How to Beat the Dreaded Afternoon Slump
Also known as brain fog. What causes it, and how can it be prevented?
I tend to lose focus around the same time each day, usually about 2 PM. My motivation wanes, and I slow down. Tasks that I fly through in the morning begin to feel arduous. I start thinking about what I can put off until tomorrow. Or I reach for a cup of coffee to give myself an energy boost, knowing full well that afternoon coffee rarely works as well as it does in the morning.
Many people experience an afternoon slump. You may think low blood sugar is at work, but scientists have found it has less to do with your blood, and more to do with your brain.
Reasons for afternoon fatigue
- Serotonin — the feel-good chemical. Serotonin is a chemical in our bodies that helps to stabilize moods. It keeps us motivated and energized throughout the day. A study published in the Journal of Neuroscience has found that our serotonin levels are at their lowest around 2 PM.
- Melatonin — the sleep hormone. Our bodies naturally take a small temperature dip in the afternoon and start producing melatonin. This is your body telling you to go take a nap.
If you can nap, go for it
If your schedule allows it, give in and take a short nap. Unlike Western society, many other cultures understand the natural sleepiness we get in the afternoons, and rather than fighting it with caffeine or sugary snacks, they embrace it.
According to the National Sleep Foundation, although Spain is famous for the siesta, naps have been around longer than that. Afternoon naps originate back to ancient Islam and ancient Rome. And many countries still allow time in the day for an extended afternoon break.
How to break through the brain fog
Unless you live in a country that accepts napping as typical, you need to find other ways to keep up your energy level through the afternoon slow down.
- Drink water. Be sure to drink plenty of water throughout the day. This study shows that even mild dehydration can cause difficulty concentrating and contributes to fatigue.
- Get active. Get up and walk around. Take a walk around the block or engage in some simple yoga moves if you have the room. Even if you are only able to walk around your office or home, getting up and moving around will do a lot to help fight off the brain fog.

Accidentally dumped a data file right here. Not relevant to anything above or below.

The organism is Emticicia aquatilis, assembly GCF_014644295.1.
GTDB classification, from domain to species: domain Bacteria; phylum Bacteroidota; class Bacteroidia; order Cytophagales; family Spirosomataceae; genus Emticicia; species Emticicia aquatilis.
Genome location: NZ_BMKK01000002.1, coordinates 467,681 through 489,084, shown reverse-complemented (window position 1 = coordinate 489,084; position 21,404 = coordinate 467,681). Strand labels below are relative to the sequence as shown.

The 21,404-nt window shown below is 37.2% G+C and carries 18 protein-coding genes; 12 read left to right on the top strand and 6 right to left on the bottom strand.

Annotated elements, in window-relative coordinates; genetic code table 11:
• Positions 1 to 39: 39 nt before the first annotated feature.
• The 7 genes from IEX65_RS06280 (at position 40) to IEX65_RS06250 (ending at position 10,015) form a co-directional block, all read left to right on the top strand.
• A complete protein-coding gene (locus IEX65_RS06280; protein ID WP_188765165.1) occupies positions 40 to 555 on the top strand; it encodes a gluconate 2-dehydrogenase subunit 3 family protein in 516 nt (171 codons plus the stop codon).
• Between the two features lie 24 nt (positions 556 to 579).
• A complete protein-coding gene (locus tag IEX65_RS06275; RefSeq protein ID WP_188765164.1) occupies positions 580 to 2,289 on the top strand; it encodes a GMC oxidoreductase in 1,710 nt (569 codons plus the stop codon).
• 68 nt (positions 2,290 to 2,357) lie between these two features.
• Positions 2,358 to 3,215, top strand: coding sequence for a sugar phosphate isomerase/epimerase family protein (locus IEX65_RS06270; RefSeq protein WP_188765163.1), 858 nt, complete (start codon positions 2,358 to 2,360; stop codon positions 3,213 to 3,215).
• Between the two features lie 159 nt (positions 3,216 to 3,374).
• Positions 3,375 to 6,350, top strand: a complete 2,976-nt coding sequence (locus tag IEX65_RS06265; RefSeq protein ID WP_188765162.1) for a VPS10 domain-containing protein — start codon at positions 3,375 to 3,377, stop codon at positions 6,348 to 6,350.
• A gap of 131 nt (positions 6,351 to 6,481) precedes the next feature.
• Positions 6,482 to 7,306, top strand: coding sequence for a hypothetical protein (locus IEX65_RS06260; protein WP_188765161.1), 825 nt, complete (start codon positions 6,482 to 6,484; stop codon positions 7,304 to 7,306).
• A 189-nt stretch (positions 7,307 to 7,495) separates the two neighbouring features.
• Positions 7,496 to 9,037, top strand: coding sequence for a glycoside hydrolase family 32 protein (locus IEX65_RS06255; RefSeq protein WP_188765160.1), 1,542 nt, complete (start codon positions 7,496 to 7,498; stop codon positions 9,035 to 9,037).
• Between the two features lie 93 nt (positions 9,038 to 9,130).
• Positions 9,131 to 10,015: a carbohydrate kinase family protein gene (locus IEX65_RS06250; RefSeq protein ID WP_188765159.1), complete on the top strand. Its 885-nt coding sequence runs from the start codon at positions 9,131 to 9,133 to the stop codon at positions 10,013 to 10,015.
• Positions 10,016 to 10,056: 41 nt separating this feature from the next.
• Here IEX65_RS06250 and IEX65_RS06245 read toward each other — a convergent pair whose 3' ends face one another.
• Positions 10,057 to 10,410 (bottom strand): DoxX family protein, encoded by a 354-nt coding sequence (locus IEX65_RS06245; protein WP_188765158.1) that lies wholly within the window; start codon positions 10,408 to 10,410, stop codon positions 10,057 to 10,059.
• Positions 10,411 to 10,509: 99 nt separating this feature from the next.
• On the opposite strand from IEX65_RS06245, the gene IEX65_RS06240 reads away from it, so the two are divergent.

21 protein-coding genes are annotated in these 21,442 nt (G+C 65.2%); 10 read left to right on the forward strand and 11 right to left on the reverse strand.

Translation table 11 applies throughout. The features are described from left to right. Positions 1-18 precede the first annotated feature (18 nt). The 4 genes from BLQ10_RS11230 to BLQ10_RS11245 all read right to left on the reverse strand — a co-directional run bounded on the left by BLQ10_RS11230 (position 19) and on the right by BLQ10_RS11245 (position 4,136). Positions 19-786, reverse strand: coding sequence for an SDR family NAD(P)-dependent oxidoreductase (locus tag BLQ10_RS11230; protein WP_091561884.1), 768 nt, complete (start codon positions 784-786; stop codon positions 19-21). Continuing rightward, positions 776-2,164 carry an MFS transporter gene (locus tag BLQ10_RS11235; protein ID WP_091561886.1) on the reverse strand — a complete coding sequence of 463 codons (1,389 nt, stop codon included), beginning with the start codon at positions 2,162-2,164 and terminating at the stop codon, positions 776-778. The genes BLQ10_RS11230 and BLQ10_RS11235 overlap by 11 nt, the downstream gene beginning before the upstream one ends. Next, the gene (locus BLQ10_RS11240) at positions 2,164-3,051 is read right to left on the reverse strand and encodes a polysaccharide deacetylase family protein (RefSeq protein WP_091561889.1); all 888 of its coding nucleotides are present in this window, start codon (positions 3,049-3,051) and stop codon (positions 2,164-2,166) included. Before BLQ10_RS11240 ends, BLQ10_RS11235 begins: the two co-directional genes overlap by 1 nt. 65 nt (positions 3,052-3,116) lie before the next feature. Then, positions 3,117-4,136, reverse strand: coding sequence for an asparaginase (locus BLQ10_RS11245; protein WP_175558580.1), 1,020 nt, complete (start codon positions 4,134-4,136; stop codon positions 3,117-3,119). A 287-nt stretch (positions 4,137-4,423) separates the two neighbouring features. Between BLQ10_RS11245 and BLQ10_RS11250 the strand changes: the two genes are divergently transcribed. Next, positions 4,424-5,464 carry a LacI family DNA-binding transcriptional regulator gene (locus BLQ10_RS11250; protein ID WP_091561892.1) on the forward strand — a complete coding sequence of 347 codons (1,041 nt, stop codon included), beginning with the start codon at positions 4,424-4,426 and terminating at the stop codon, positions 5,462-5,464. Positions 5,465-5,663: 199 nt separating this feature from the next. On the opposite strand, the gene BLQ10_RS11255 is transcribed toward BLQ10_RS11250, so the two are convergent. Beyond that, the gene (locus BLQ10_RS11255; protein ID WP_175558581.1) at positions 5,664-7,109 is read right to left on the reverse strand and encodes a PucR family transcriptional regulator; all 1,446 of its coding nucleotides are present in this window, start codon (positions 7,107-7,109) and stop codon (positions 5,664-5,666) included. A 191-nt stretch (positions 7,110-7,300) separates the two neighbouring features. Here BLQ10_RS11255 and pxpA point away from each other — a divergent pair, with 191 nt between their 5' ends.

- Avoid sugary snacks. A snack filled with sugar will end up giving you a quick high, but then a drop when you crash, contributing to even more brain fog.
- Avoid caffeine. It may feel like a cup of coffee is what you need, but caffeine late in the day can affect your sleep at night. In turn, this will make tomorrow’s afternoon slump even worse.
- Turn up the lights. Open your blinds and get natural sunlight if you can. In a windowless office, turn up the lights or plugin an extra lamp for more light. This study found that only one hour of increased artificial light helped office workers to feel more energetic.
Don’t neglect a healthy diet
We’re just beginning to understand the effect what we eat has on our bodies, both mentally and physically. Some foods will naturally boost your serotonin levels.
Foods don’t contain serotonin themselves, but they do contain tryptophan. And high-tryptophan foods combined with carbohydrates have been found to boost serotonin levels.
Some foods high in tryptophan include:
- Nuts and seeds
Don’t worry about the common myth that the tryptophan from high-tryptophan containing foods like turkey makes you sleepy. Tryptophan requires other enzymes present in food to generate the melatonin that signals sleep.
Remember, the high tryptophan foods work best to increase serotonin when combined with a healthy carbohydrate. So try snacks like whole-grain crackers with cheese. Or half a turkey sandwich made on whole-grain bread.
As tempting as it is to reach for coffee and a sugary snack when you start to wear out in the afternoon, you’ll have better results if you turn up the lights, eat something healthy, and take a brisk walk around the block.